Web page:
If you have seen older advertisements for the dark Irish beer called Guinness, you may have seen the slogan “Guinness is good for you!” But is this really true, or was it just marketing? Surprisingly, it might actually be a bit of both.
Since the slogan first appeared in the 1920s, Guinness has been touted as one of the “better” beers to drink. The initial saying “It’s a good day for a Guinness” began through word of mouth. It was not until 1928 when the first advertisements came out.
As part of the marketing research, beer drinkers were asked why they chose Guinness over another drink. The vast majority (9 out of 10) said that it was because Guinness was good for them, and made them feel good. According to Guinness ambassador Domhnall Marnell, “We already had this reputation in the bars before we uttered a word about the beer.” The ads that included “Guinness is good for you” and “Guinness for Strength” were used until the 1940s.
It turns out that the iconic black and white stout actually has high levels of antioxidants, which can help reduce blood clots and the risk of heart attack, according to a study done at the University of Wisconsin. Beer overall has even been shown to have some health benefits, particularly with regard to getting a better sleep, promoting relaxation, and reducing one’s risk of stroke, but in moderation, of course.
University of California brewing sciences professor Charlie Bamforth has stated that many beers not only contain high amounts of antioxidants, but also other healthy elements, such as B vitamins, silicon, which helps prevent osteoporosis, and probiotics, to keep your gut in good form.
Guinness has also been found to contain folate, which our bodies require to make DNA and other genetic material. Stouts like Guinness contain, on average, around 3.2% of our daily allowance of folate. Professor Bamworth has also found that, since it is made from a lot of unmalted barley, Guinness has one of the highest levels of fiber among other beers.
Guinness is also high in iron, containing 0.3mg of iron per beer, or roughly 3 percent of an adult’s daily-recommended dose (although not nearly as much as things like spinach). Because iron is an important component of a substance in red blood cells called hemoglobin, Guinness was, at one point, given to postoperative patients, pregnant women, and women who had just given birth, as it was also believed to increase a new mother’s milk supply.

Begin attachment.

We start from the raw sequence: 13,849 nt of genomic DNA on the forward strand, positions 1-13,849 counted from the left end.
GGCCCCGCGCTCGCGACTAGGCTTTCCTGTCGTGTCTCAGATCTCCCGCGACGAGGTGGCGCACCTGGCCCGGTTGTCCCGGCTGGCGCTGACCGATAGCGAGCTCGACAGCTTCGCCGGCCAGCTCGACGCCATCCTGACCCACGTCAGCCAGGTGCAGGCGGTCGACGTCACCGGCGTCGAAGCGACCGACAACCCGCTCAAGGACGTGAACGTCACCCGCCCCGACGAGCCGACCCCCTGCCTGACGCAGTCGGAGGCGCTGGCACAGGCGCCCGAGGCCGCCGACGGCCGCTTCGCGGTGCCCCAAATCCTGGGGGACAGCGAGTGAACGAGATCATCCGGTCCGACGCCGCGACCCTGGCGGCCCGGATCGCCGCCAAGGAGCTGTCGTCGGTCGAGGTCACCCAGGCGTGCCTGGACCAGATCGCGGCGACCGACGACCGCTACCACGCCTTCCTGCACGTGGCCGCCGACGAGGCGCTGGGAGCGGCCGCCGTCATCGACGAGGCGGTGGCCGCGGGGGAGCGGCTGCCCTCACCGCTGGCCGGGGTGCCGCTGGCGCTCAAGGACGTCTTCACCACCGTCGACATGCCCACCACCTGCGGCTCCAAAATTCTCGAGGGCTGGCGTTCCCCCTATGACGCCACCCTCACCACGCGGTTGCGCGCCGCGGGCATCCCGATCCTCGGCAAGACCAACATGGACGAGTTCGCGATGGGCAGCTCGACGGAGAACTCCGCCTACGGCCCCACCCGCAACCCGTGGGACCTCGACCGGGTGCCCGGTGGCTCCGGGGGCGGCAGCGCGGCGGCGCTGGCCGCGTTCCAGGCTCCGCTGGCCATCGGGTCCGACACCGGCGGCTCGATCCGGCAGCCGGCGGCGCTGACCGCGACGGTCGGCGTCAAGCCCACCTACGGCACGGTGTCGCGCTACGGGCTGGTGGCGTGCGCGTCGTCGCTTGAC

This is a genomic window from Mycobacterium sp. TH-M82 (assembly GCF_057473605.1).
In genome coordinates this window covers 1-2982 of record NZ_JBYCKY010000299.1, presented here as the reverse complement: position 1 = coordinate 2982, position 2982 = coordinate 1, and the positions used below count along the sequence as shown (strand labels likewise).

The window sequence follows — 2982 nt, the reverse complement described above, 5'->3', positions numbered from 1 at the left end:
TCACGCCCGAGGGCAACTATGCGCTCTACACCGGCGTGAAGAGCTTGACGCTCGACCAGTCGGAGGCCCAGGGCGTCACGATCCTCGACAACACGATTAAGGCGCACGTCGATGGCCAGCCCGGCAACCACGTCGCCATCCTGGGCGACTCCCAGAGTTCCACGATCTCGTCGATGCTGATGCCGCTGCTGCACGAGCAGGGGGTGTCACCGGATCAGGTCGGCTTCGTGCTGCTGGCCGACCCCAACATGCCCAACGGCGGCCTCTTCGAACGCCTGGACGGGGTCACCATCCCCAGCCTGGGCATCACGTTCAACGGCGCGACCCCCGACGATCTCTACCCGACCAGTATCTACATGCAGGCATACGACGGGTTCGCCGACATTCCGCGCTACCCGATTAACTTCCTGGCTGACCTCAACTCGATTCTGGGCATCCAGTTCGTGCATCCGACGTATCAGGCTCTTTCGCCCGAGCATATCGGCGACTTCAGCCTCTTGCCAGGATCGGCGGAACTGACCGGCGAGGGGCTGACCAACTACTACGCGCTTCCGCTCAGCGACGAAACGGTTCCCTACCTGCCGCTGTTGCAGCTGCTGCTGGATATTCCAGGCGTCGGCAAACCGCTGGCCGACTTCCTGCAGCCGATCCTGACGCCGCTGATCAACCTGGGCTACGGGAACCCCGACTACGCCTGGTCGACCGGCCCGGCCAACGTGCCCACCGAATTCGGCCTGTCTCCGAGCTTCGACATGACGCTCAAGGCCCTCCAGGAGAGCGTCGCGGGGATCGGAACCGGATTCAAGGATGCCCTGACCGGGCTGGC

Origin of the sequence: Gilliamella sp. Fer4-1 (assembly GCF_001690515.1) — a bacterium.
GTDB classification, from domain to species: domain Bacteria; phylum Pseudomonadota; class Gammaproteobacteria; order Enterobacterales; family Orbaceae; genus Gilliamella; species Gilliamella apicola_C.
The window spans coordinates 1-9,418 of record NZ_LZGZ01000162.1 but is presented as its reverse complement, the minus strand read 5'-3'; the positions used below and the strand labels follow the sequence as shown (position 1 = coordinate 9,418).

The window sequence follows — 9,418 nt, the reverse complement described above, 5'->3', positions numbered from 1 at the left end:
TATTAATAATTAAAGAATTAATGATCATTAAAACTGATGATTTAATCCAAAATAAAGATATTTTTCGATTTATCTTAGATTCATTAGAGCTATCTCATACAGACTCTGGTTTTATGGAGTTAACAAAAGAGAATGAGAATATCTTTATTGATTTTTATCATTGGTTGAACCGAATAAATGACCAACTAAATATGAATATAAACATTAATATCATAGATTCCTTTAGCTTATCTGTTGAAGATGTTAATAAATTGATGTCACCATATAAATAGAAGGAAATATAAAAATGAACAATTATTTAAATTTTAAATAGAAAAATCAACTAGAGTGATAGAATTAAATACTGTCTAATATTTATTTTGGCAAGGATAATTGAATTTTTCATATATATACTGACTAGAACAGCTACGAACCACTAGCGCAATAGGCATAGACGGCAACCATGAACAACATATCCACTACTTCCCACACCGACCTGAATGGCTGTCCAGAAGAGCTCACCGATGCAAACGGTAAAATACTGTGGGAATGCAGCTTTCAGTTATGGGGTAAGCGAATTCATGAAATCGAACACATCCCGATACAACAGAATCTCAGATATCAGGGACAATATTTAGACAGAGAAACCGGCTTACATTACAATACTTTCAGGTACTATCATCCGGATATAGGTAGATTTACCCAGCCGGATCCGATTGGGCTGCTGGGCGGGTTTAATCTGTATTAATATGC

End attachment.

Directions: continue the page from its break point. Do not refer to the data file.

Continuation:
Some studies have indicated that beer can increase the production of prolactin, which is a hormone required for milk production. However, other studies have shown the exact opposite, and Marnell, the Guinness ambassador, does not recommend that anyone who is pregnant or nursing consume any of their products.
Until 2009 in Ireland, a glass of Guinness was given to volunteers after donating blood, along with the choice of crackers or cookies. The iron in Guinness was thought as a good replacement for the loss of blood. However, the program was scrapped after the legal blood alcohol limit was lowered. That, and getting in the car after giving blood and then downing a pint was not necessarily a good message to send.
It is commonly believed that Guinness, with its rich-looking, creamy foam, is a high-calorie beverage. However, compared to other beers, it actually has fewer calories. Whereas a 12-oz serving of Heineken has 142 calories, a draft serving of the same size of Guinness has only 125.
One other benefit of Guinness over other beers: it is lower in alcohol. Many beers on the market contain around 5% ABV (alcohol by volume), whereas Guinness has only 4.2%.
Nonetheless, Guinness is still beer. And Marnell recognizes that, despite its reported health benefits: “If anyone is under the impression that there are health benefits to drinking Guinness, then, unfortunately, I’m the bearer of bad news. Guinness is not going to build muscle or cure you of influenza.”